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  • Restorative Readings: The Old Testament, Ethics, and Human Dignity
    Restorative Readings: The Old Testament, Ethics, and Human Dignity
    Pickwick Publications

    Foreword by Walter Brueggemann, my chapter is entitled 'In conversation: The Old Testament, Ethics and Human Dignity'. A superb resource edited by Julie Claassens and Bruce Birch

  • What are we thinking? Reflections on Church and Society from Southern African Methodists.
    What are we thinking? Reflections on Church and Society from Southern African Methodists.
    by Dion A Forster, Wessel Bentley
  • Methodism in Southern Africa: A celebration of Wesleyan Mission
    Methodism in Southern Africa: A celebration of Wesleyan Mission
    by Dion A Forster, Wessel Bentley
  • Christ at the centre - Discovering the Cosmic Christ in the spirituality of Bede Griffiths
    Christ at the centre - Discovering the Cosmic Christ in the spirituality of Bede Griffiths
    by Dion A Forster
  • An uncommon spiritual path - the quest to find Jesus beyond conventional Christianity
    An uncommon spiritual path - the quest to find Jesus beyond conventional Christianity
    by Dion A Forster
Transform your work life: Turn your ordinary day into an extraordinary calling. by Dion Forster and Graham Power.
Download a few chapters of the book here.
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Entries in America (2)

Wednesday
Nov092016

A message for my American friends - Trump, the Elections, Consumer Democracy and Morality

So, it seems official - Donald Trump seems to have won the 2016 Untied States elections. With a heavy heart I congratulate my US sisters and brothers at having elected a president. However, I am deeply concerned at the person they have chosen to lead them!

In this video I reflect on that choice - many have said to me that the choice to elect Donald Trump was not a choice for Trump, but a choice against Clinton and many of the policies she stands for (particularly so for the Christian conservatives). I call this 'consumer democracy' - it gives the rights of active citizenship to engage laws and policies over to a morally corrupt leader who they hope will stand for them. This, in my opinion, is a mistake.

Why would they choose to have someone who denies the rights of persons from certain races, that threatens to deport persons that have different faith perspectives, that steals from the common purse by not paying his taxes, that objectifies women as sexual objects, that is self obsessed and egotistical, that lacks the basic understanding of national and international policy, and that cannot remember a single verse from the Biblical text (of which he claims to know 'all the best ones'...) 

I don't understand it! 

The issues that people are voting 'against' are identifiable and can be engaged through existing policies, legal structures and active citizenship. The values that Trump holds, and that people have inadvertently voted for, are not as easily addressed. They have no formal way of engaging him, and his moral compass will shape American society along deeply divided and morally corrupt lines. How will a parent who voted for Trump ever tell their child not to bully others, or steal, or cheat, or belittle another child? How will boys look to this leader for an example of how to treat girls?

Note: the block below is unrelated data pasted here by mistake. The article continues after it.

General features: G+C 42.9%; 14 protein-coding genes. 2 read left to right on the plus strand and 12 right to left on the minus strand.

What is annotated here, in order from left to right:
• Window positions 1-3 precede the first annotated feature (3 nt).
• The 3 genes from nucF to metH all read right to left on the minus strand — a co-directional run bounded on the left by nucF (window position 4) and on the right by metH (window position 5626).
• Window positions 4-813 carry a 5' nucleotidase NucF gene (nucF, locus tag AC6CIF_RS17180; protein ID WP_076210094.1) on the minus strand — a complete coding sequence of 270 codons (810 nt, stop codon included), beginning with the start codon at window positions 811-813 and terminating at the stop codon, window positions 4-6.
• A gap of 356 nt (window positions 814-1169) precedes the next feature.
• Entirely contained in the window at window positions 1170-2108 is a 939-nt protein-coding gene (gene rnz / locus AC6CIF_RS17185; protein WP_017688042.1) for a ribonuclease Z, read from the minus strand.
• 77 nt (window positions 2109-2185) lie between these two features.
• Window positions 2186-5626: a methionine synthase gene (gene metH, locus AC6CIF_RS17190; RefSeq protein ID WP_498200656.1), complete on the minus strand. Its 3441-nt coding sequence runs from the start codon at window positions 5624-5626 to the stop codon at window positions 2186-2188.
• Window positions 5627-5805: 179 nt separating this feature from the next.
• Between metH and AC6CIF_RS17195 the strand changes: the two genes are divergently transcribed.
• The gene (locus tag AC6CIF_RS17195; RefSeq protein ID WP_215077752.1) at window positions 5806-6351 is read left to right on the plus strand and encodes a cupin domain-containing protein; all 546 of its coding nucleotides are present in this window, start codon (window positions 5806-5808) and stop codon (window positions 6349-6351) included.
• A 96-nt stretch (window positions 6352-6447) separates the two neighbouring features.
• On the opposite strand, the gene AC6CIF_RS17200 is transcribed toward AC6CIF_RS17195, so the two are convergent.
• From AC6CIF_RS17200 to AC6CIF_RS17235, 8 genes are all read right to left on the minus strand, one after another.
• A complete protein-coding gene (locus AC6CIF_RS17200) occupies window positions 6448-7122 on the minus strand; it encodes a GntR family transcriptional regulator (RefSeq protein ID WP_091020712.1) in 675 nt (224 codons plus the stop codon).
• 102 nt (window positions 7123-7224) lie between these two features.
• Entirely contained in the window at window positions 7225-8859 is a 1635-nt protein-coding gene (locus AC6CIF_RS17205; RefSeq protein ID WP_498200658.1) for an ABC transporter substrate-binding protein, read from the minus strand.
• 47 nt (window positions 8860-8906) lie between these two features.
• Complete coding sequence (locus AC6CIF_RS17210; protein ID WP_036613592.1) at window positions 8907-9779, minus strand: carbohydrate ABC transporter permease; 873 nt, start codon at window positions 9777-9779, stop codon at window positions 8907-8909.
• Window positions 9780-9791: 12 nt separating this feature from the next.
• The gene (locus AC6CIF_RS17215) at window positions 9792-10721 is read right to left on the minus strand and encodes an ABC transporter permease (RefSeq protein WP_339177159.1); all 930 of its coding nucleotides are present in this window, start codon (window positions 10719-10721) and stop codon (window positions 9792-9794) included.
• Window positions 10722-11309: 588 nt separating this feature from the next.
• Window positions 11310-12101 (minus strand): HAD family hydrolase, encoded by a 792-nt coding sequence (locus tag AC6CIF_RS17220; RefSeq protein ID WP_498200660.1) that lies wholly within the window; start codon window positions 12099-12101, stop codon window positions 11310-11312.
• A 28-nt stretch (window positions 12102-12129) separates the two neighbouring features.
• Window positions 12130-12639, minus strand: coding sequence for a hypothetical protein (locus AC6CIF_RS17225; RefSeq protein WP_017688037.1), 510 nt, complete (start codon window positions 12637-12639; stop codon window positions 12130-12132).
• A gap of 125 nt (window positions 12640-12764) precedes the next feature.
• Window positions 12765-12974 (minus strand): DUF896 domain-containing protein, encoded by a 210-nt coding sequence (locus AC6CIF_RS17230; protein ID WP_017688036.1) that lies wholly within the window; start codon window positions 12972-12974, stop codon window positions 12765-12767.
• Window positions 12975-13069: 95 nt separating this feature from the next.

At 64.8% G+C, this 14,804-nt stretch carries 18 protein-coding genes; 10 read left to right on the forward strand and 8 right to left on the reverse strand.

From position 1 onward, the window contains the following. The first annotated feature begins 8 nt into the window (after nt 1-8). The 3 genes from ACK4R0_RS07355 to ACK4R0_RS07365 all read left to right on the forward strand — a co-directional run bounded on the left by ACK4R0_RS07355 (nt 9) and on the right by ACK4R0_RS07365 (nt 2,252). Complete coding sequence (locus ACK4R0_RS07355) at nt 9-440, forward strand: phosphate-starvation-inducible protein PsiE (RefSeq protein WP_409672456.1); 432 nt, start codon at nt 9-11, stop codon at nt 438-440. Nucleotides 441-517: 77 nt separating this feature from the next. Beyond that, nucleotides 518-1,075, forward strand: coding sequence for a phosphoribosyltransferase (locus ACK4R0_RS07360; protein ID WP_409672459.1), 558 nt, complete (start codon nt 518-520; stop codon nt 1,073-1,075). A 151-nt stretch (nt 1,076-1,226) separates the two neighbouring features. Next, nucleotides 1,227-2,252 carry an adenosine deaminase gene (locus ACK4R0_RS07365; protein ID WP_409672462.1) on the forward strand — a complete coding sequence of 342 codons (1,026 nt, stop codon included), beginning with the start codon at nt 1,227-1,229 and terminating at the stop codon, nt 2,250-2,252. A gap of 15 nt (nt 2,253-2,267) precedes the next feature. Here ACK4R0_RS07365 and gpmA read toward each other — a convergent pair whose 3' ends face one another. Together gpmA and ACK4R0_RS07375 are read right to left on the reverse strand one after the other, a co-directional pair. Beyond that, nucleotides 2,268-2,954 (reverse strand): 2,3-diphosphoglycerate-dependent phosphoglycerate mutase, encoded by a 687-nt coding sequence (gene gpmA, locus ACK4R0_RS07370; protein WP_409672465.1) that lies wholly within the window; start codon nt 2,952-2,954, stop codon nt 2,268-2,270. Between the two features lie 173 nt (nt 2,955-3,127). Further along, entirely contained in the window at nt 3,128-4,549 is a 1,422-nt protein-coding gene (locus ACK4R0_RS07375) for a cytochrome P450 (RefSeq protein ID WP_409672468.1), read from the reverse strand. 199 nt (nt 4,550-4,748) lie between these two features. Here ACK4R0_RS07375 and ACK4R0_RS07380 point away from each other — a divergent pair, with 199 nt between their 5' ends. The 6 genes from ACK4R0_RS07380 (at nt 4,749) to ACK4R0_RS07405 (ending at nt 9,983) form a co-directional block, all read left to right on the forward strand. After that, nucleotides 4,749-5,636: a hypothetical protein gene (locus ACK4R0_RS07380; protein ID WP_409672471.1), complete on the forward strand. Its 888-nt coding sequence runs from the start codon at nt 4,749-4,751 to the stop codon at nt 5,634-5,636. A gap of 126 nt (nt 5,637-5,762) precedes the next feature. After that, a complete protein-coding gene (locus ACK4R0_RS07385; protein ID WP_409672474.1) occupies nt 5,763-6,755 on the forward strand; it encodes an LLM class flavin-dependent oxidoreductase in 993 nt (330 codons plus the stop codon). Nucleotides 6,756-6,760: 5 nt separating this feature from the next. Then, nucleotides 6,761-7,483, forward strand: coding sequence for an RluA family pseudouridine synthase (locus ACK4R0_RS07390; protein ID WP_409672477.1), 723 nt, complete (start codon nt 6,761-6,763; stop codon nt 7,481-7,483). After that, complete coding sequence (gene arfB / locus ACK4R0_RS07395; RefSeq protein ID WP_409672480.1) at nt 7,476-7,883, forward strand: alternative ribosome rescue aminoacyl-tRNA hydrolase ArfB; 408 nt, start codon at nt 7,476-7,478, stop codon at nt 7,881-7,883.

Sadly, when a corrupt leader is in power, the laws many have voted against (and many others), will be disregarded without any sensible way of engaging the one who holds double standards. 

I think it is precisely the kind of narrow moralism, that is votes against abortion or gay marriage, but empowers sexism, racism and greed,, that stops persons from seeing the bigger picture and so undermines greater moral values. It is tragic that so many have become so misinformed and misled.

I’d love you hear your feedback!

Thursday
Nov042010

Rigging the American elections... Neuromarketting and voting

How would you feel if you discovered that you had voted for someone, or something, that you don't agree with?  How is that possible?  

Well, it is not as far fetched as you may imagine.  This week I taught a class on the neurological processes of choice - how the brain makes decisions is quite predictable (and can even be 'gamed').  Please see this earlier post as an example.

The brain follows certain processes in making decions, and once those processes can be understood and engaged it is quite plausible that one could bypass some of the more subtle rational faculties of human decision making in order to get persons to act or react in a certain manner.  Fear is one common trigger to alter sensible behavior.  If you can get a person to become suspicious, or even fearful, of a certain group of persons, or a possible situation, you can get them to act in absolutely irrational ways.  Take for example the atrocities that are committed by entirely sensible people during wartime situations.